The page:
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UT Dallas Program Aims To Close Gender Gap Through Connections, Inspiration

Via Dallas Business Journal | Written By Bill Hethcock – Dallas Business Journal Staff Writer – The University of Texas at Dallas’ computer science department is aiming to inspire high school girls to choose and stay in technology careers through a program called Connect-Inspire-Guide.

“There is a wide disparity gap in the number of females in technology careers,” said Dr. Janell Straach, a senior lecturer in the department of computer science and the driving force behind the program. “Through our programs, we are closing the gap not only on our campus, but in the K-12 space and the career space.”

Straach’s inspiration for Connect-Inspire-Guide came from a group of female students at UT Dallas. They told her they didn’t know other women in computer science, so the first goal was to connect. They told her they weren’t sure women belonged in computer science, so the second goal was to inspire. Finally, they told her they weren’t sure about how to be successful in such a male-dominated field, so the third goal is to guide, Straach said.

In this interview, we get more information about the program from Straach.

How do you measure whether you are achieving your goals?

For K-12, we measure perception of computing before and after programs with pre- and post-surveys. For campus-based programs, we measure the number of female students choosing and graduating with computing degrees so we can measure recruitment and retainment. For the career field, we measure involvement from industry professionals in our programs.

What are the most promising opportunities?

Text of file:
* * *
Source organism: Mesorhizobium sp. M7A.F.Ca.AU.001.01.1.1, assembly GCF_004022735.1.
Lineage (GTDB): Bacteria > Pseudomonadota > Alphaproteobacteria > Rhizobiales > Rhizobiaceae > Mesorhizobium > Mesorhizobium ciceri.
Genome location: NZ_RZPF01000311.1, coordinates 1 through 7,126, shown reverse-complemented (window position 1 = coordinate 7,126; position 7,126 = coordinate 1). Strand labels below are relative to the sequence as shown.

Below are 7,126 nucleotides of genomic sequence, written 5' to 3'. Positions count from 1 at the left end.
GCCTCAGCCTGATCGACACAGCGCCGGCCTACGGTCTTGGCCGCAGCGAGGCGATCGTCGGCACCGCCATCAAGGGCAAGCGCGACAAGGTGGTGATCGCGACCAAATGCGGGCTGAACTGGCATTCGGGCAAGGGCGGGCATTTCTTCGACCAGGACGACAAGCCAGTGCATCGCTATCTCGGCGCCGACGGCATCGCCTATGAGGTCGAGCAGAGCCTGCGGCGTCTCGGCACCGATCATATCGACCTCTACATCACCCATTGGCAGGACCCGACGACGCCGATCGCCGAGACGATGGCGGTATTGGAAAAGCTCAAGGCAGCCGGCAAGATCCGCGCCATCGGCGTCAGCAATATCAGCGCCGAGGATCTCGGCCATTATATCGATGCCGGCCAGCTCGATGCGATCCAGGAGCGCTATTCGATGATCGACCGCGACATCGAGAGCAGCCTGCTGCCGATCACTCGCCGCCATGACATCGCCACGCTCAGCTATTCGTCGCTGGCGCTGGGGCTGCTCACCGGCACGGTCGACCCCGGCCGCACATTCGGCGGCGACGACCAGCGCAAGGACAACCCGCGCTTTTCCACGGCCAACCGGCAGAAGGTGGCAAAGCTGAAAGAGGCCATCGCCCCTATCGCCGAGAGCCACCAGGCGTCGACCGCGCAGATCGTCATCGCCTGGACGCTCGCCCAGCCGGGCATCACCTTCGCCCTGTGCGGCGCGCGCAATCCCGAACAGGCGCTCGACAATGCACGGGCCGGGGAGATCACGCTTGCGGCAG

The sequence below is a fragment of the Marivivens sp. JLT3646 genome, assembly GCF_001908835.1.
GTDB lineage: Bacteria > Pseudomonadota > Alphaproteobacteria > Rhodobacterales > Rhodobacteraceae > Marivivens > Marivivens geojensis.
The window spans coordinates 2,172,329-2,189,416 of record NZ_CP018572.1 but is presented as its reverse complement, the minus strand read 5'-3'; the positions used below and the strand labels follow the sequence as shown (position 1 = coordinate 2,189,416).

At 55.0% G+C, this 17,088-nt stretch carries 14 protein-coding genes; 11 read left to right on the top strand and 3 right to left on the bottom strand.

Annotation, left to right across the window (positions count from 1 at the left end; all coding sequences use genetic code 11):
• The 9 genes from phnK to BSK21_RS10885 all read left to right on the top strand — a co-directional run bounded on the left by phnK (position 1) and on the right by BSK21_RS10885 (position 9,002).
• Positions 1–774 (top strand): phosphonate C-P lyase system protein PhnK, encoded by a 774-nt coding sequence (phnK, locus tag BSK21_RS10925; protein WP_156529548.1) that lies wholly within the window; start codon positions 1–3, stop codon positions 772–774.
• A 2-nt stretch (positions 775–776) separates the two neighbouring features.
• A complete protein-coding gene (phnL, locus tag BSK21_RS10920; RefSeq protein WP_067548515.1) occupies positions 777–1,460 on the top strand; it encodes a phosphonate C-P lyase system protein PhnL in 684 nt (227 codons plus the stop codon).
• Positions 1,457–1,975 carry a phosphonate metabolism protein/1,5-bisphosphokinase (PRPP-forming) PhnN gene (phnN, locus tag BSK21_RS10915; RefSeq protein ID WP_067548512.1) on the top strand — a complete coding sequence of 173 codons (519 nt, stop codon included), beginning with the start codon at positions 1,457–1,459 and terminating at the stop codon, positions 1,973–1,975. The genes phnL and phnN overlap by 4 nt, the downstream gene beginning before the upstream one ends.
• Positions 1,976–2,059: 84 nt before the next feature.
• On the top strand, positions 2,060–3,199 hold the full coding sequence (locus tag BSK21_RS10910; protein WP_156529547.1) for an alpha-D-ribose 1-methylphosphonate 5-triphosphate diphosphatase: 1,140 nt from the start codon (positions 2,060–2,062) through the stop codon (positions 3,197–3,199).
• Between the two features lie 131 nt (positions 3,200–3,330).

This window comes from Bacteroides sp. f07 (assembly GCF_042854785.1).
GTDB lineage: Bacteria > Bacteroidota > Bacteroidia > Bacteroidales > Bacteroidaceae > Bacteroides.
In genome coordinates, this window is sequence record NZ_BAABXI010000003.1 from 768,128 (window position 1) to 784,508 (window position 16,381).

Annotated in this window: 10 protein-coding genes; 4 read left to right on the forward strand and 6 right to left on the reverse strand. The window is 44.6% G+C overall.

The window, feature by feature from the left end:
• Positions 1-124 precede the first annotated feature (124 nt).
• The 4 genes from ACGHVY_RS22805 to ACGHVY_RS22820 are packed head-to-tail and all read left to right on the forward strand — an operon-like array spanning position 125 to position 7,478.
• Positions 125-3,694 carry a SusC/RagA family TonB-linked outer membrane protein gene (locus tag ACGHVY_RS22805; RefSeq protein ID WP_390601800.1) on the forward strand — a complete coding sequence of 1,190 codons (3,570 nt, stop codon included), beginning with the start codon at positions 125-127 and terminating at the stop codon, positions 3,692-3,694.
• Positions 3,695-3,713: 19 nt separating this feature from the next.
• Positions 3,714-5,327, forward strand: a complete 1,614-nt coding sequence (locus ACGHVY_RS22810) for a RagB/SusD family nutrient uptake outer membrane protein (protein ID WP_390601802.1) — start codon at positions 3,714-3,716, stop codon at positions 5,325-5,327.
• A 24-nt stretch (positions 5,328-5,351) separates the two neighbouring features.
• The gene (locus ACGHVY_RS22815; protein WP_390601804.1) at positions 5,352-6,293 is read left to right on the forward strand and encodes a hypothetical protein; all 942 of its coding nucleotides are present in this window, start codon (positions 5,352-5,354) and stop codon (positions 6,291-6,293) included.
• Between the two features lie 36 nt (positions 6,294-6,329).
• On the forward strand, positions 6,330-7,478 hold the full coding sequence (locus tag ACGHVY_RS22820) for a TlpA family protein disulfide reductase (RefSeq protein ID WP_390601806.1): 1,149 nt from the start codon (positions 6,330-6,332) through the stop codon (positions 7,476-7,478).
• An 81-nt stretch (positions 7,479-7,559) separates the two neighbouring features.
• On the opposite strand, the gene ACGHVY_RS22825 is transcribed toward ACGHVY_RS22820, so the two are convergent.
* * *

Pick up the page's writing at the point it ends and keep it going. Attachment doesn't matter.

More and more female role models.

What are the biggest challenges, and how are you and the university attempting to overcome them?

The gender gap is a nationwide problem and there is no simple one-size-fits-all solution. By having a variety of activities we are leveraging many options of how to close the gap. One critical aspect is using the near-peer model. High school girls teach middle school girls. College students teach/mentor high school students. Industry role models at all levels mentor college students. An additional challenge is that there remains stereotype views that computing is a field for males. In all programs, we showcase female role models to help break down that view.

What new or exciting things are you working on?

We will be expanding our near-peer approach internationally and creating a program where girls in lower income countries can learn about technology and then have “email pen pal” correspondence with U.S.-based female students in technology fields to continue learning. Also, we will be expanding our on-campus programs to include scenario-based role-playing to help our younger generation learn how to handle direct and indirect gender discrimination before they ignore so many micro-aggressions that it creates a flash-point and crisis.

What’s been the most important lesson you have learned in your career?

I can always learn from someone no matter their age.

What do you enjoy most about your career?

I enjoy learning and interacting with students and colleagues. It’s very rewarding to watch students mature as they progress in their academic endeavors.

What about least?

What I like least is not having enough time to do all the ideas I have for reaching more students.

What is the boldest decision you’ve ever made?

Leaving my industry job before I applied for a faculty job. I was passionate and determined to return to university life to pursue increasing the number of females in technology while doing what I love, which is teaching.

What would you like the North Texas business community to know about the gender gap?

This problem can’t be solved by women. We need male allies. The gender disparity gap in technology is a huge problem and requires bold actions by men and women

 

Source | Dallas Business Journal | Written By Bill Hethcock | Dallas Business Journal Staff Writer 

 


ABOUT THE UT DALLAS COMPUTER SCIENCE DEPARTMENT

The UT Dallas Computer Science program is one of the largest Computer Science departments in the United States with over 2,800 bachelors-degree students, more than 1,000 master’s students, 190 Ph.D. students,  52 tenure-track faculty members, and 41 full-time senior lecturers, as of Fall 2018. With The University of Texas at Dallas’ unique history of starting as a graduate institution first, the CS Department is built on a legacy of valuing innovative research and providing advanced training for software engineers and computer scientists.

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